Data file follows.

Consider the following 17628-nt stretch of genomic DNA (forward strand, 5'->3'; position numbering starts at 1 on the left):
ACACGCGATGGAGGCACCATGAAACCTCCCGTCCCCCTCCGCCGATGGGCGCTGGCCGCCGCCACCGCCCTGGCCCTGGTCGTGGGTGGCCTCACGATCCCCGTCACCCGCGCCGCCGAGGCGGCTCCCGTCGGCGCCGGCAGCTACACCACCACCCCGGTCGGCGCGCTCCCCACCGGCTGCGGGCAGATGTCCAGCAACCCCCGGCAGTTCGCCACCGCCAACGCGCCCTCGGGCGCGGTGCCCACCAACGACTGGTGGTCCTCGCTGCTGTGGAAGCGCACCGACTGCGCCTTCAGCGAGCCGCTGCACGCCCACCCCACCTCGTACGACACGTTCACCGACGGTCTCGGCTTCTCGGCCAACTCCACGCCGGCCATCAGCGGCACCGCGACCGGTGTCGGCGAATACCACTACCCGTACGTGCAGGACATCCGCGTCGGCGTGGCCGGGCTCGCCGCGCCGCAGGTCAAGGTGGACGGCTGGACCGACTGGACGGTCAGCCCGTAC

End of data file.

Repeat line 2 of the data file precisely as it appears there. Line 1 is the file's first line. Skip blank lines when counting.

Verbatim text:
ACACGCGATGGAGGCACCATGAAACCTCCCGTCCCCCTCCGCCGATGGGCGCTGGCCGCCGCCACCGCCCTGGCCCTGGTCGTGGGTGGCCTCACGATCCCCGTCACCCGCGCCGCCGAGGCGGCTCCCGTCGGCGCCGGCAGCTACACCACCACCCCGGTCGGCGCGCTCCCCACCGGCTGCGGGCAGATGTCCAGCAACCCCCGGCAGTTCGCCACCGCCAACGCGCCCTCGGGCGCGGTGCCCACCAACGACTGGTGGTCCTCGCTGCTGTGGAAGCGCACCGACTGCGCCTTCAGCGAGCCGCTGCACGCCCACCCCACCTCGTACGACACGTTCACCGACGGTCTCGGCTTCTCGGCCAACTCCACGCCGGCCATCAGCGGCACCGCGACCGGTGTCGGCGAATACCACTACCCGTACGTGCAGGACATCCGCGTCGGCGTGGCCGGGCTCGCCGCGCCGCAGGTCAAGGTGGACGGCTGGACCGACTGGACGGTCAGCCCGTAC